Cardinal Walter Kasper is sweating like a crocodile in a purse factory, folks. He should be. The Bergoglian Antipapacy, a Walter Kasper Production, is hurtling towards its end.
Did you see Maike Hickson’s reportage at LifeSiteNews that Kasper is now saying that a “forced resignation” of Bergoglio would be invalid? The unmitigated gall of these people….
I’m telling you, folks, things are happening.
First, to review, Antipope Bergoglio holds no juridical office to resign from. As we have discussed many times before in this space, “Antipope” is NOT an office, it is a CRIMINAL STATUS. Antipope Bergoglio can’t “resign” the Antipapacy any more than O.J. can resign from being a murderer.
Second, anyone with two brain cells to rub together can see that Pope Benedict was under pressure to “quit”. The Sankt Gallen Mafia, led by Cardinal Carlo Martini, told Pope Benedict in ARSH 2012 that his “time was up”. Martini died on August 31, ARSH 2012 and Walter Kasper became the head of the Sankt Gallen Group. Not long after on December 31, the Vatican was cut off from processing credit card transactions, a block which was **miraculously** lifted on February 12, the day after Pope Benedict announced his attempted partial faux-resignation.
The question of “forced resignation” has exactly ZERO to do with Jorge Bergoglio, because Jorge Bergoglio is not now and never has been the Pope. Jorge Bergoglio is as much the Pope as I am. You can’t resign an office that you never held. The sentence, “Jorge Bergoglio resigned the papacy” is EVERY BIT AS NONSENSICAL as the sentence, “Kim Kardashian resigned the papacy.” Jorge Bergoglio only needs to be PHYSICALLY REMOVED. That’s it. No trials, no resignations, nothing. Just give him a change of clothes, and send him packing back to Argentina.
Back to Cardinal Walter Kasper, across the transom came this little jewel, Kasper’s book on the glories and wonders of Luther. Folks, you don’t even need to read the book. Just read the blurb on the back cover:
There are few historical figures in memory even after 500 years, friend or foe, who were as influential as Martin Luther. In the course of 500 years Martin Luther was viewed in many different ways: Luther as a reformer, Luther as a church father of Protestantism, Luther as a champion of reason and freedom, Luther as a brave German national hero, and many other images assigned to Luther. For Catholics, Luther has long been one of the heretics par excellence, and responsible for the split of the Western Church and its consequences-at least up until today. This thinking is now over. The Catholic Luther research in the twentieth century brought a significant shift in understanding Luther. Luther is now recognized for his insights and there is a more equitable judgment on the schism. There is now more of an understanding and ecumenical spirit. Cardinal Walter Kasper carefully presents these themes in his latest work, explores his understanding of Martin Luther and his contributions that could not be imagined 500 years ago, but are now in the forefront of a new ecumenical spirit. Various chapters in this book speak of the end of the confessional age, Luther in the spirit on modern times, ecumenical discovery of catholicity, and an ecumenism of charity.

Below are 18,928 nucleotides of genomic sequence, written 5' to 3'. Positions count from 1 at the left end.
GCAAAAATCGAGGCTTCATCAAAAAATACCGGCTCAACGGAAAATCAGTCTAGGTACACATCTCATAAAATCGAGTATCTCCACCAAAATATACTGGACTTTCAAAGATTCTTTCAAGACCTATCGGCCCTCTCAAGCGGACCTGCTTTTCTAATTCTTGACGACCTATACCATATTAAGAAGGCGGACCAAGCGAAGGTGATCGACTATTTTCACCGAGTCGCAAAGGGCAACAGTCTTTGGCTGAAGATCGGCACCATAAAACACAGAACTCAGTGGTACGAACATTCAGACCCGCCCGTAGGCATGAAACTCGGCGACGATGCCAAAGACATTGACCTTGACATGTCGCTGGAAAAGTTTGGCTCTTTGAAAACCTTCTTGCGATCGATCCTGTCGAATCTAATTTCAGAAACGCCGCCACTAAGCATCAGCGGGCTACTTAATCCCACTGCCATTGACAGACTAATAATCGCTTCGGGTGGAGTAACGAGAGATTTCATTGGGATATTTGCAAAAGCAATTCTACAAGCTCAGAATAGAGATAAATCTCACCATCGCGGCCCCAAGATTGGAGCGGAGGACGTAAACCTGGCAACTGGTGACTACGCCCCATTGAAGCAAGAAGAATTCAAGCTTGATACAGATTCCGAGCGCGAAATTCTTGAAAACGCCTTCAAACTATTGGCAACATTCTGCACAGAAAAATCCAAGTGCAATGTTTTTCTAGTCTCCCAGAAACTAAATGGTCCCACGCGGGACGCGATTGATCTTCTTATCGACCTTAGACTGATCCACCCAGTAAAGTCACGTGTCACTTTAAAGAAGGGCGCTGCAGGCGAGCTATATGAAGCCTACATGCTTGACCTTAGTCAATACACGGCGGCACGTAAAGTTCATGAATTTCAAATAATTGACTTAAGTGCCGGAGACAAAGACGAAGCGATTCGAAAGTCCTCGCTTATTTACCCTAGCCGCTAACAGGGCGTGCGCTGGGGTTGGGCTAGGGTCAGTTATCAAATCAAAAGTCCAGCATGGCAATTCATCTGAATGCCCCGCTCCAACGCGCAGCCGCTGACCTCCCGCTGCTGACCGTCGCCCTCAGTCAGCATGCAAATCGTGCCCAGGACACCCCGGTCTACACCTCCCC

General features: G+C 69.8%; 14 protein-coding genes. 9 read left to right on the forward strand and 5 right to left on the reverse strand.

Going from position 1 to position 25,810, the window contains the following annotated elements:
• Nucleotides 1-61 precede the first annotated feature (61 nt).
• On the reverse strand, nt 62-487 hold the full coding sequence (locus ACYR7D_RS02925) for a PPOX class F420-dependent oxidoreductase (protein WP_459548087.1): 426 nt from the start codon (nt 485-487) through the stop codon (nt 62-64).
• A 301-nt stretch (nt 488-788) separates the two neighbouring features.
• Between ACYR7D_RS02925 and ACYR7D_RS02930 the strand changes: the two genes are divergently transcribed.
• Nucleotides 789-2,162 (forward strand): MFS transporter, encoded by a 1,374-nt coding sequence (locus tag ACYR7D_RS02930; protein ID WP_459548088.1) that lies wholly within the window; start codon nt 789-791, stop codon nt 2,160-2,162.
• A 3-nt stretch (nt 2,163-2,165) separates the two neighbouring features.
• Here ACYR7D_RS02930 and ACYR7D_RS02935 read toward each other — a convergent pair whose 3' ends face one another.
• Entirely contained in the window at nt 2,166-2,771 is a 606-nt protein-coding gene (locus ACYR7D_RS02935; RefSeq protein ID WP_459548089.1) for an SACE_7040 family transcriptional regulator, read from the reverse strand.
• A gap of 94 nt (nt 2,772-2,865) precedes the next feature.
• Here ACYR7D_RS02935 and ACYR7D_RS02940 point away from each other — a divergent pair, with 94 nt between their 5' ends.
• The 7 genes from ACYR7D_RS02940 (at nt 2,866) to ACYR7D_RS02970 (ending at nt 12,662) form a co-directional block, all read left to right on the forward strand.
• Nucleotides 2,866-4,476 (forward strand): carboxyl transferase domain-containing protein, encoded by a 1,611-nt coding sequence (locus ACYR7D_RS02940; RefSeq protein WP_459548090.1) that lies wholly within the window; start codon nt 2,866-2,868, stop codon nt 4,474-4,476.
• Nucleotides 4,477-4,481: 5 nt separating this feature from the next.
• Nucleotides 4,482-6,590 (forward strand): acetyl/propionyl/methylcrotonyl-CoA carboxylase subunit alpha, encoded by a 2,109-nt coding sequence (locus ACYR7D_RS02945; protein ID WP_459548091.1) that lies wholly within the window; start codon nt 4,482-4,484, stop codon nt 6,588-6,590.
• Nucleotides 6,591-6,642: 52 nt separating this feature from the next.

Antipope Bergoglio sounds like a Lutheran because he is parroting what his puppetmaster, Kasper, tells him to say. Kasper is a Lutheran. If you read J. Michael Miller’s dissertation, you will understand what the agenda is and has been for over 50 years among the Germans: dissolve the Papacy by “fundamentally transforming” the papacy into a “collegial, synodal shared Petrine ministry”, Lutheranize everything. And as a bonus, get a cut of that sweet, sweet Lutheran Kirchensteuer money. The Freemasons giggle with glee, and satan squeals with delight.